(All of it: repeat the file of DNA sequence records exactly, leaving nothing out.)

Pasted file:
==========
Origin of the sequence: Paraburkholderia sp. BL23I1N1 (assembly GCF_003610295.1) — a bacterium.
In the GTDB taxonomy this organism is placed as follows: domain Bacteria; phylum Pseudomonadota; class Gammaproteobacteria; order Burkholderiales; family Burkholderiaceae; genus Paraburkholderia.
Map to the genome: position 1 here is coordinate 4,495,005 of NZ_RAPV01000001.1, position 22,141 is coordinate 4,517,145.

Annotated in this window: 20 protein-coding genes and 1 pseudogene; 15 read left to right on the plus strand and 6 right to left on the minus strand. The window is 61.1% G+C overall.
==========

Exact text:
Origin of the sequence: Paraburkholderia sp. BL23I1N1 (assembly GCF_003610295.1) — a bacterium.
In the GTDB taxonomy this organism is placed as follows: domain Bacteria; phylum Pseudomonadota; class Gammaproteobacteria; order Burkholderiales; family Burkholderiaceae; genus Paraburkholderia.
Map to the genome: position 1 here is coordinate 4,495,005 of NZ_RAPV01000001.1, position 22,141 is coordinate 4,517,145.

Annotated in this window: 20 protein-coding genes and 1 pseudogene; 15 read left to right on the plus strand and 6 right to left on the minus strand. The window is 61.1% G+C overall.